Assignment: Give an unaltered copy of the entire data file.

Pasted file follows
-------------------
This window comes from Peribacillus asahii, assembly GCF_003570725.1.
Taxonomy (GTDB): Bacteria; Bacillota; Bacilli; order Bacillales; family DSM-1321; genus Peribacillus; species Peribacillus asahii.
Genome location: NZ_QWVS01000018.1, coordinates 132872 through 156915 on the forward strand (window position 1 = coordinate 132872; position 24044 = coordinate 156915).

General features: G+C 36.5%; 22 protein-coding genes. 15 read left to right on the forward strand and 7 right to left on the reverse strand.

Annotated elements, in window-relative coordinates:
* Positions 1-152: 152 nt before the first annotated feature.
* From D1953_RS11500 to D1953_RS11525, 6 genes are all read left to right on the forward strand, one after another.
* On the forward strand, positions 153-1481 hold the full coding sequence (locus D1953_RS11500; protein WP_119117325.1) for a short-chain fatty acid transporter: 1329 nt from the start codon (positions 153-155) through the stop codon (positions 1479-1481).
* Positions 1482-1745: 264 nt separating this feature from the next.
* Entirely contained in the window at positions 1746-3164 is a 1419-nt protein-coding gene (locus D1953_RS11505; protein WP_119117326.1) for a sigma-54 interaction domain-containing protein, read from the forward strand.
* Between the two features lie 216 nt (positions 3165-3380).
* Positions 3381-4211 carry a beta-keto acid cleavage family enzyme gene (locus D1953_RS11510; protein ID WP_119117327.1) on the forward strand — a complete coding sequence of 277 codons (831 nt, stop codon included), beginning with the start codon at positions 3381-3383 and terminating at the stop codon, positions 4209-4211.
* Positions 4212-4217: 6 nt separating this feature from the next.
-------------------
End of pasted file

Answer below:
This window comes from Peribacillus asahii, assembly GCF_003570725.1.
Taxonomy (GTDB): Bacteria; Bacillota; Bacilli; order Bacillales; family DSM-1321; genus Peribacillus; species Peribacillus asahii.
Genome location: NZ_QWVS01000018.1, coordinates 132872 through 156915 on the forward strand (window position 1 = coordinate 132872; position 24044 = coordinate 156915).

General features: G+C 36.5%; 22 protein-coding genes. 15 read left to right on the forward strand and 7 right to left on the reverse strand.

Annotated elements, in window-relative coordinates:
* Positions 1-152: 152 nt before the first annotated feature.
* From D1953_RS11500 to D1953_RS11525, 6 genes are all read left to right on the forward strand, one after another.
* On the forward strand, positions 153-1481 hold the full coding sequence (locus D1953_RS11500; protein WP_119117325.1) for a short-chain fatty acid transporter: 1329 nt from the start codon (positions 153-155) through the stop codon (positions 1479-1481).
* Positions 1482-1745: 264 nt separating this feature from the next.
* Entirely contained in the window at positions 1746-3164 is a 1419-nt protein-coding gene (locus D1953_RS11505; protein WP_119117326.1) for a sigma-54 interaction domain-containing protein, read from the forward strand.
* Between the two features lie 216 nt (positions 3165-3380).
* Positions 3381-4211 carry a beta-keto acid cleavage family enzyme gene (locus D1953_RS11510; protein ID WP_119117327.1) on the forward strand — a complete coding sequence of 277 codons (831 nt, stop codon included), beginning with the start codon at positions 3381-3383 and terminating at the stop codon, positions 4209-4211.
* Positions 4212-4217: 6 nt separating this feature from the next.